Tuesday, September 4, 2012

That's Awkward: 4 Strange Stories in the Old Testament

"That's awkward." Chalk this up as yet another catch phrase frequently heard whenever surrounded by teenagers. The statement is immediately followed by the "awkward turtle" gesture of overlaid hands and wiggling thumbs. When something is said in the wrong context that may lead youth to feel uncomfortable, out of sorts, embarrassed, or unable to elicit an adequate explanation, words may even be boycotted. Instead, one solely encounters the turtle.

I am not sure where I first witnessed this contemporary gesture. I am also unsure when it became an acceptable social response to discomfort (or is it?). Yet when I read certain stories in the Hebrew Scriptures, i.e. Old Testament, my phalange friend tends to make an occasional appearance and declare, "that's awkward."

Ah, the results of nearly a decade of youth ministry...

The Bible is a very complex collection of story, poetry, wisdom, prophetic witness, and ancient depictions of history. While many have tried to level the Scriptures into flat collections of do's and don'ts to be accepted, obeyed, and proclaimed without question or challenge, the awkwardness of particular elements within the biblical witness cannot be overlooked.

They are there. They always have been and they always will be there.

These awkward narratives invite us into faithful dialogue versus blind obedience. They provoke us to ask difficult questions. They lead us to raw and honest discovery as we live into raw and honest discipleship.

This fall, the Imago Dei Youth Ministry will work through a series, "That's Awkward: Strange Stories of the Bible." Each week we will gather, with our turtles, and engage difficult stories that raise eyebrows and welcome curiosity. Our hope and prayer is that God will not only meet us in our faithful uncertainty, but also send us to live with humility and wonder as the people of God in and for the world.

Here are a few stories I find difficult, with brief, unrefined, and modest musings. Feel free to add some of your own. Stay tuned for more to come this fall...

"Uh, dad, where's the lamb for the sacrifice?" (Genesis 22)

There is no way around it. In Genesis 22 the patriarch, Abram, is called by God to offer his son, Isaac, as a burnt offering. God asks Abram, whose offspring will be "as numerous as the stars in the sky," to make a living and human sacrifice. I am not sure if this is what Paul meant when he penned Romans 12:1. Or was it?

Regardless, this story is awkward every time. Especially now that I have a son (and twin daughter) of my own, I cannot imagine this command being spoken to me. Even more, I cannot imagine myself actually asking my child to carry the wood, confident (or at least hopeful) that "God himself will provide the lamb for a burnt offering" (22:8). Yet that is precisely what takes place just before God intervenes in the knick of time with a ram, "caught in a thicket by its horns" (22:13). Good for Isaac; not so good for the ram.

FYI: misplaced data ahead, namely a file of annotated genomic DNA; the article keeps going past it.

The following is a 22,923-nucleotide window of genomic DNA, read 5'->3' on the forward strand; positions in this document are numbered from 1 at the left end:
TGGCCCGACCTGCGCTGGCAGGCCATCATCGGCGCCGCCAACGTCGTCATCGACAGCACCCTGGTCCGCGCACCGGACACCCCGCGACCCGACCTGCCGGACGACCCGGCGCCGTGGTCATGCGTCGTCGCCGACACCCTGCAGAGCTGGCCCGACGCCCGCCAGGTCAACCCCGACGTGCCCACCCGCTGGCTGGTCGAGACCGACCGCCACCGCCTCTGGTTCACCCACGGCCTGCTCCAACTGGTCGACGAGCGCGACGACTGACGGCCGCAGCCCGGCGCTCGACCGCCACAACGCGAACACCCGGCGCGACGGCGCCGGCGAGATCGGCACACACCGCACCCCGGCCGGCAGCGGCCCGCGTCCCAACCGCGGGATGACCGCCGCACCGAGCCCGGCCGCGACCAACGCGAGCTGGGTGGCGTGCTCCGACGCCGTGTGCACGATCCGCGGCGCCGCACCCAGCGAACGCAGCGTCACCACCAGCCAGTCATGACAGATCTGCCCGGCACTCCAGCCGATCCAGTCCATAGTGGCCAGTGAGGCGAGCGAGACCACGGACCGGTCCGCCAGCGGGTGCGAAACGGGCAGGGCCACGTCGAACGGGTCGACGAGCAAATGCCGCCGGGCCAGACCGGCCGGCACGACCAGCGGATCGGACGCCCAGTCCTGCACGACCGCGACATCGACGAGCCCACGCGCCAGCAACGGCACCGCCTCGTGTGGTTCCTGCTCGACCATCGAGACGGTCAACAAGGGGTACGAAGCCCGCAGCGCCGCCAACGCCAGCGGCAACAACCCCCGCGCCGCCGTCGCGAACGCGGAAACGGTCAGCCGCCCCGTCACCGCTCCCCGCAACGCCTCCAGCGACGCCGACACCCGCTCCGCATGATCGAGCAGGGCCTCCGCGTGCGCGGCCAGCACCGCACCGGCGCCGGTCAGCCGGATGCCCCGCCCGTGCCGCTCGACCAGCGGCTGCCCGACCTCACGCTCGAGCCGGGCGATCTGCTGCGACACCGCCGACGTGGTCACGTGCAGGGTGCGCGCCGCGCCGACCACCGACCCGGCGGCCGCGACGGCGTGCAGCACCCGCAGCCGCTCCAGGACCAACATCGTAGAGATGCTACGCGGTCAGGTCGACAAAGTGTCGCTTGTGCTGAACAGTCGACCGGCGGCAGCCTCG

This is a pivotal story within the Judeo-Christian Scriptures, with infinite meanings unable to be explored here. Yet, despite the immense awkwardness and discomfort elicited in this central narrative, God's promises are elevated to a prime position. God is the one in whom this new people of God are to place all their hopes, dreams, trust, confidence, worship, and allegiance. And this God, unlike the surrounding nations and related cultic practices of the day, does not require human blood for sacrifice. [1]

Instead, this God gives his own. For us and the whole world. That's what Christians call gospel.

Talking Ass: Balaam's Donkey (Numbers 22)

What I find most striking about this story is not that the donkey talks, but Balaam's lack of hesitancy to enter into a dialogue with his ass. The donkey says, "What have I done to you...?" and Scripture illustrates the foreign prophet as entertaining an intense back and forth with the stubborn animal. Balaam does not seem to find the situation awkward at all.

But I do. I actually find this whole story puzzling.

This foreign prophet knows the name of the LORD. Numbers does not say Balaam called upon his deity, God, or the generic "Lord." No. He replies to Balak, the Moabite king, "I will bring back word to you, just as the LORD speaks to me" (22:8). The capitalized LORD is the English variance of the sacred name of God, Yahweh. In other words, this foreign prophet, Balaam, knows Yahweh; Yahweh knows Balaam. The LORD speaks to him.

Yahweh even speaks to him, when he is en route to curse the people of Israel, through his ass. Balaam is headed one direction, bent on a course that carries destruction, and the LORD redirects him through an unlikely and improbable channel of wisdom. This raises all kinds of questions for me:

  1. Is it possible that God can and does speak to those beyond the religious and theological walls we have constructed?
  2. Is it not only possible, but also probable for those we have labeled outsiders to have an intimate relationship with and be channels of grace by the God of Abraham, Isaac, and Jacob?